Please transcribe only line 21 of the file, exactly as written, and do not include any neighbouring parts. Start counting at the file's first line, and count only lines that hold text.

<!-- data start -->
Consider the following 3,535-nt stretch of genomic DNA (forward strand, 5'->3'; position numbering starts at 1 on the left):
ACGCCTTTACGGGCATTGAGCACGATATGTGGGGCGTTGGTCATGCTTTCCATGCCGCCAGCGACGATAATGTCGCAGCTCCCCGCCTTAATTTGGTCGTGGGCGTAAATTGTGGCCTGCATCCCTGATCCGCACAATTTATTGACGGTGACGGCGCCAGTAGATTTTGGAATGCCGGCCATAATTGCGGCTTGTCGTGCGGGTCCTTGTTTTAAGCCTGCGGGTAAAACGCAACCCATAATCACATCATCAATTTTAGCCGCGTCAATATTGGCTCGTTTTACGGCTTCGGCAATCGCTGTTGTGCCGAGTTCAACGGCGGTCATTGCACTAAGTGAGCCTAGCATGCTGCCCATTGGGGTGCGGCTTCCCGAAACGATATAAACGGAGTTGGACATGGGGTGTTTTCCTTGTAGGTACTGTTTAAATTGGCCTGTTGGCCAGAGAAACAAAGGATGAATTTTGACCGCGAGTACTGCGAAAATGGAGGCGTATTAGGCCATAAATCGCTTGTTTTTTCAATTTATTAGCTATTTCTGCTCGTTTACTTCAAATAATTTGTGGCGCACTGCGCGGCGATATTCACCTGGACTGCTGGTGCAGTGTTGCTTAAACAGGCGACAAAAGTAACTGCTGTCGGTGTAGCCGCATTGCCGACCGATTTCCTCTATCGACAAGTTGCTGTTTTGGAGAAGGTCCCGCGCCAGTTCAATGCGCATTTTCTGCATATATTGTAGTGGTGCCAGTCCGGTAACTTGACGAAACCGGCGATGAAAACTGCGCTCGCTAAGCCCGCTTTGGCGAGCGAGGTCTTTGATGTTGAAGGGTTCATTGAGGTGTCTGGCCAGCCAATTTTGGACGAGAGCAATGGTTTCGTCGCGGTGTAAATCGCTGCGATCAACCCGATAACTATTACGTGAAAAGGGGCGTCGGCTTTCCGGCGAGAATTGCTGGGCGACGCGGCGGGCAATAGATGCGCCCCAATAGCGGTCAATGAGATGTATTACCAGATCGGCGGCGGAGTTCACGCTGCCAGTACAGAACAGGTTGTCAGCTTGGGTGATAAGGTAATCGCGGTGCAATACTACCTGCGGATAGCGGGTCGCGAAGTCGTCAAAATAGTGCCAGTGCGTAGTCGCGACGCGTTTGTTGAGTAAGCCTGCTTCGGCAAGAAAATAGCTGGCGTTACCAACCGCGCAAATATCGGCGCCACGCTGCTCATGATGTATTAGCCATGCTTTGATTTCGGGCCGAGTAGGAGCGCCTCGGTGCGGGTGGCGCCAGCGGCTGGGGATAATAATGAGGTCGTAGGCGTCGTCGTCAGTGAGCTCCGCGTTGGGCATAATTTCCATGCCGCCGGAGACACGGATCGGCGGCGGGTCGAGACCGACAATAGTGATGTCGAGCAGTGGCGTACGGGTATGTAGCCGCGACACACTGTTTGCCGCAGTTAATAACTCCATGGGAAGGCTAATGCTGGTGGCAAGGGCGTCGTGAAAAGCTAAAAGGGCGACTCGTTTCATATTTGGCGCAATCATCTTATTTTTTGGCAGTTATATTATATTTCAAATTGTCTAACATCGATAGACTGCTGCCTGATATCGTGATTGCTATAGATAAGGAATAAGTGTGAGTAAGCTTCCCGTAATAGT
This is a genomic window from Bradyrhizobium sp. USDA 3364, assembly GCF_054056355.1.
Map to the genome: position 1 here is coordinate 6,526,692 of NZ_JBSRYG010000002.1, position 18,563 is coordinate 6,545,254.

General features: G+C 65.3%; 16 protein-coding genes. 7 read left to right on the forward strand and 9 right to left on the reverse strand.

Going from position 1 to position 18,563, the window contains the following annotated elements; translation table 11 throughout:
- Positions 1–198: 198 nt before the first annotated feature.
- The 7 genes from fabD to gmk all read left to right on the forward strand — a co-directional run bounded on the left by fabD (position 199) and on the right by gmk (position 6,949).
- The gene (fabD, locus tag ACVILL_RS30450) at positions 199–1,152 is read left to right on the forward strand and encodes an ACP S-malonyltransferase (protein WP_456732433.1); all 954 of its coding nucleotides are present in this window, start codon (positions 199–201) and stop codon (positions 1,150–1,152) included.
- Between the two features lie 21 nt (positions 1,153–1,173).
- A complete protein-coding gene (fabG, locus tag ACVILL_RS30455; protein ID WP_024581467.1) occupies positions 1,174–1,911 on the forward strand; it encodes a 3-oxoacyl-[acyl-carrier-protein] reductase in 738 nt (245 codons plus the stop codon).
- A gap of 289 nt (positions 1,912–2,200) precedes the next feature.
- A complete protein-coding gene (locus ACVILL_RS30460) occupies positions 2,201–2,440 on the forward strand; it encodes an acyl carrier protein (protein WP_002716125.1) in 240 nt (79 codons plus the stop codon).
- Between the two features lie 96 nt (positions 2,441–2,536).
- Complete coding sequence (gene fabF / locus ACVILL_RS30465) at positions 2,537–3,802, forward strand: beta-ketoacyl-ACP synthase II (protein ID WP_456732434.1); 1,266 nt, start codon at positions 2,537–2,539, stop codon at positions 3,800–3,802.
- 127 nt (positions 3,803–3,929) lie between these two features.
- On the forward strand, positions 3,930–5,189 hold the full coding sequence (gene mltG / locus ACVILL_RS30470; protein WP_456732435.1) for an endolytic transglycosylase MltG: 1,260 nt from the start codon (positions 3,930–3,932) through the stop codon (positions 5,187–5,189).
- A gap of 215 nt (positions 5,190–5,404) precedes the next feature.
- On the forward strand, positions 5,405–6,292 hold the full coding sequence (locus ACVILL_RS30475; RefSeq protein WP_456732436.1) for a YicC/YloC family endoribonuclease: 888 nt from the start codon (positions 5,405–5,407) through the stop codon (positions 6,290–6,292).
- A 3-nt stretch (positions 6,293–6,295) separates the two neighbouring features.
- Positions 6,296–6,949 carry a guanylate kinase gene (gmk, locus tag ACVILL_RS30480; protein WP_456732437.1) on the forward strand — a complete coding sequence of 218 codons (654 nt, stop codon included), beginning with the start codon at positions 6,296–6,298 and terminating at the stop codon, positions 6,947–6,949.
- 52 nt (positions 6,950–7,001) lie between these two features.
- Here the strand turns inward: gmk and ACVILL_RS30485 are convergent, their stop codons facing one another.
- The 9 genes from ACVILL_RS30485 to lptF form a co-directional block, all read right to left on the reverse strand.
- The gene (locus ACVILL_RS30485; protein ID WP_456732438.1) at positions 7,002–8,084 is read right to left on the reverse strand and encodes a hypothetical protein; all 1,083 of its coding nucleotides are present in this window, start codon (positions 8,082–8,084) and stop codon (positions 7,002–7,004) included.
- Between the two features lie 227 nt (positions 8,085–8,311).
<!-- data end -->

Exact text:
- Positions 6,296–6,949 carry a guanylate kinase gene (gmk, locus tag ACVILL_RS30480; protein WP_456732437.1) on the forward strand — a complete coding sequence of 218 codons (654 nt, stop codon included), beginning with the start codon at positions 6,296–6,298 and terminating at the stop codon, positions 6,947–6,949.